Course Code: ege
We'll begin this first lesson by considering seven definitions of grammar, and we'll draw on all seven of these definitions later in this course. We'll also discuss the differences between patterns and rules, and why second-language learners benefit from our instruction on both patterns and the rules in the classroom. Then, you'll learn that grammar structures have meanings, and they have uses as well. Students need to understand that there are three dimensions of grammar—form, meaning, and use.
In this lesson, we'll talk about three ways that grammar is dynamic and changing. We'll also consider a long-time problem in language learning—the inert knowledge problem, where students appear to have learned something in class but can't use it outside of class for their own purposes. Then, you'll learn the ways that people can use grammar to bring cohesion, coherence, and texture to what they're saying and writing.
In this lesson, you'll see that grammar structures and words are actually interconnected. Then, you’ll learn that grammar has underlying reasons as well as rules.
Learn how to apply the challenge principle, which is a principle for selecting what it is that you need to spend time on with your students, to determine an instructional focus. Then, you'll learn about some of the learning processes that students use to grasp grammar.
In this lesson, we'll examine three different approaches to teaching grammar including the 3-P approach, the traditional approach, and the communicative approach. Then, we’ll contrast implicit and explicit learning and teaching.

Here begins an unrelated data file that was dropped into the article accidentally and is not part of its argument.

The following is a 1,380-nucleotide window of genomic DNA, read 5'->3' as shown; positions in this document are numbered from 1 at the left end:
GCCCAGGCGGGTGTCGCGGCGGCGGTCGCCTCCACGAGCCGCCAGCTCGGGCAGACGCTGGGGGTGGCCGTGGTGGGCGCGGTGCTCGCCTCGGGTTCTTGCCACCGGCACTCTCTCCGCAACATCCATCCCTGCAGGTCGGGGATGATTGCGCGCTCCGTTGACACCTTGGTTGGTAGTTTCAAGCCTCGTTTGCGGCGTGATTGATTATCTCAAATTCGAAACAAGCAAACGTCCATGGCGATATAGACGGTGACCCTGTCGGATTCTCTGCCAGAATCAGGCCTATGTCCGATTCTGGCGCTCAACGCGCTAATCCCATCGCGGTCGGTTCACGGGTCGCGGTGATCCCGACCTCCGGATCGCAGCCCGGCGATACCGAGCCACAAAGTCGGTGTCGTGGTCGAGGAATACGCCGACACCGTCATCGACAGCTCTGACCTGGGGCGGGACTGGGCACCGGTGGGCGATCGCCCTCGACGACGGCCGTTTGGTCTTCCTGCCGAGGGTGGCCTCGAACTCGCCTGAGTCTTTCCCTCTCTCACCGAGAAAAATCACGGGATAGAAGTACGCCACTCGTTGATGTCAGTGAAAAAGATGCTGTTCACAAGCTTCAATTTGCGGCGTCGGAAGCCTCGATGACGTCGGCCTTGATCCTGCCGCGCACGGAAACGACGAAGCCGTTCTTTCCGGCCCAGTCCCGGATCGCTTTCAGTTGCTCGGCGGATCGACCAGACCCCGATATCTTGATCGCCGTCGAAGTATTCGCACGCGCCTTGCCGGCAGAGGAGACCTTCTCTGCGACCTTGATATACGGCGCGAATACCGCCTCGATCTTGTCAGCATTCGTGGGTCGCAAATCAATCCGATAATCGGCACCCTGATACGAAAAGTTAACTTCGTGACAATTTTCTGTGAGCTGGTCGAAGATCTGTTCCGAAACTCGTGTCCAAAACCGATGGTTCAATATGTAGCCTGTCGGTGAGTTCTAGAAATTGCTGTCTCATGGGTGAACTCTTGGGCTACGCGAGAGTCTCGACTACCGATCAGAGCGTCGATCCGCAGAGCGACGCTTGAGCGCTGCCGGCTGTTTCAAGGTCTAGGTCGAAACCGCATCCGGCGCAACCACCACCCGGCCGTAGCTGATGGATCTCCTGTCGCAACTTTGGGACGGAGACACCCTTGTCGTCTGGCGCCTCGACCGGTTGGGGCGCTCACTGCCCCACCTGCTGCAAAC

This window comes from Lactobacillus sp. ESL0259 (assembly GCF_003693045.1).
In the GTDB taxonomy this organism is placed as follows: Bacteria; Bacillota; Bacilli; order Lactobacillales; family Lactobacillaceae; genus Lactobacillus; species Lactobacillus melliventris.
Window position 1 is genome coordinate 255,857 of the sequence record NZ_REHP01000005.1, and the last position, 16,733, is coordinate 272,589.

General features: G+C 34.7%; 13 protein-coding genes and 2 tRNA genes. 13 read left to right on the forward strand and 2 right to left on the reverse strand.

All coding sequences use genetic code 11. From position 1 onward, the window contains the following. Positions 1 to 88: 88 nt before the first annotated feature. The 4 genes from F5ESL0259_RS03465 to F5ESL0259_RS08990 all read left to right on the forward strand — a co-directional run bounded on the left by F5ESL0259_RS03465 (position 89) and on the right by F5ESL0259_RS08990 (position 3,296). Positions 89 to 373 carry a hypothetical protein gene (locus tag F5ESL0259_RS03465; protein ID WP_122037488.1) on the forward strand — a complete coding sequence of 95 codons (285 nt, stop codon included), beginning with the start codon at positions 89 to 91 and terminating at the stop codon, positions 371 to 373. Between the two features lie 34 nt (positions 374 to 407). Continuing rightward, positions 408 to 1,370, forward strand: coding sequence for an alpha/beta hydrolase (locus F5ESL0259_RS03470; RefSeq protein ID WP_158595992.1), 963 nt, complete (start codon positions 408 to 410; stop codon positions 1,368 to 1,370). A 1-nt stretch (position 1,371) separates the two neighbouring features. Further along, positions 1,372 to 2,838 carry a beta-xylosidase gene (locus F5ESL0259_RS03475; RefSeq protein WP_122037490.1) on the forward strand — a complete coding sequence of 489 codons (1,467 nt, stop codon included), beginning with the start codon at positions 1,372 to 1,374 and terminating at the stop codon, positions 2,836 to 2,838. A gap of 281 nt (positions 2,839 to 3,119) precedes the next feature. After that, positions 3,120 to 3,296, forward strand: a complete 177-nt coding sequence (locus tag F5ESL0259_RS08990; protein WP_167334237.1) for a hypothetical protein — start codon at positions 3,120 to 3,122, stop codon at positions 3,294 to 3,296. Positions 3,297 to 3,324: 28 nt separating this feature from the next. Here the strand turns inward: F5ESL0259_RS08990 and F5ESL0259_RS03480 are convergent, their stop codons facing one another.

In this lesson, we'll start off by contrasting rote or mechanical practice with meaningful practice. And finally, we’ll focus on the best ways to give feedback to students.
Diane Larsen-Freeman is a Professor of Education, Professor of Linguistics, and Research Scientist at the English Language Institute at the University of Michigan in Ann Arbor. She is also Distinguished Senior Faculty Fellow at the School for International Training in Brattleboro, Vermont. She has spoken and published widely on the topics of teacher education, second language acquisition, English grammar, and language teaching methodology. Her books include: An Introduction to Second Language Acquisition Research (with Michael Long, Longman, 1991), The Grammar Book (with Marianne Celce-Murcia, Heinle/Thomson, 1999, second edition), Techniques and Principles in Language Teaching (Oxford University Press, 2000, second edition), Grammar Dimensions (Series Director, Heinle, 2007, 4th edition), Teaching Language: From Grammar to Grammaring (Heinle, 2003) and Complex Systems and Applied Linguistics (with Lynne Cameron, Oxford University Press, 2008). In 1997, Dr. Larsen-Freeman was inducted into the Vermont Academy of Arts and Sciences. In 1999, she was named one of the ESL pioneers by ESL Magazine. In 2000, she received a Lifetime Achievement Award from Heinle Publishers.
Charletta Bowen will be your facilitator in the Discussion Areas. She is an English as a Second Language (ESL) teacher and has been teaching ESL for 30 years. She currently teaches advanced level students at a university in the U.S.
There are no prerequisites for this course.
A new session of each course opens each month, allowing you to enroll whenever your busy schedule permits!
Once a session starts, two lessons will be released each week, for the six-week duration of your course. You will have access to all previously released lessons until the course ends.
Keep in mind that the interactive discussion area for each lesson automatically closes 2 weeks after each lesson is released, so you’re encouraged to complete each lesson within two weeks of its release.
The Final Exam will be released on the same day as the last lesson. Once the Final Exam has been released, you will have 2 weeks plus 10 days to complete the Final and finish any remaining lessons in your course. No further extensions can be provided beyond these 10 days.